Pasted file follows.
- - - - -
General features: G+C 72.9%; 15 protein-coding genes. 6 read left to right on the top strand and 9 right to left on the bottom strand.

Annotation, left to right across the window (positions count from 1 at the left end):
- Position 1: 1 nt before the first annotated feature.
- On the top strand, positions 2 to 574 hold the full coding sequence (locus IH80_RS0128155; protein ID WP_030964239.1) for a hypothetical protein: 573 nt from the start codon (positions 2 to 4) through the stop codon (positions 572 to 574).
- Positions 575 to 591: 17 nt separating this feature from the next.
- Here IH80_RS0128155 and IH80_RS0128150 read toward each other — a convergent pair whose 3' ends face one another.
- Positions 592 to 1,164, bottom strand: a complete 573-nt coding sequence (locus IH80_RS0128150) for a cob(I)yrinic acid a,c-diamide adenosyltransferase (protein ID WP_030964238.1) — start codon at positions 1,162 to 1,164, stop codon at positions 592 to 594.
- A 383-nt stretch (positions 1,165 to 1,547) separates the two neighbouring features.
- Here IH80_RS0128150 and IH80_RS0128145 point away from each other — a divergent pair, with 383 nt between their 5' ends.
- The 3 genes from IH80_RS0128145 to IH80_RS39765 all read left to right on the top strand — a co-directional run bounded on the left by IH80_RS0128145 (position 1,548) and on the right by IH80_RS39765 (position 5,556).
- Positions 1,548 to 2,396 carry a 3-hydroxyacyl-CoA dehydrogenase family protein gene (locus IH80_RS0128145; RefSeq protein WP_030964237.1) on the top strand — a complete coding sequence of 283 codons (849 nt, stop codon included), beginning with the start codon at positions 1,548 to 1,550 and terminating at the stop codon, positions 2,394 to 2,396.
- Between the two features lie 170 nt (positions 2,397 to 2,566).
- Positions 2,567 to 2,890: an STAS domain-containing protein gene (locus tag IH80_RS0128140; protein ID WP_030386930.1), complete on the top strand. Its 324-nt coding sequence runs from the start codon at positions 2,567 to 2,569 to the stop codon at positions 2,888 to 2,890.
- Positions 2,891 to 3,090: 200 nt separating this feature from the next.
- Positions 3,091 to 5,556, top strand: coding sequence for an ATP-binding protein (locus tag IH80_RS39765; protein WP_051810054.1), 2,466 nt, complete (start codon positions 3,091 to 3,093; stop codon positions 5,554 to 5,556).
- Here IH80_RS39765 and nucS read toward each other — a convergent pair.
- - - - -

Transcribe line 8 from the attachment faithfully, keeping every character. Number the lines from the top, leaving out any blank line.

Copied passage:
- A 383-nt stretch (positions 1,165 to 1,547) separates the two neighbouring features.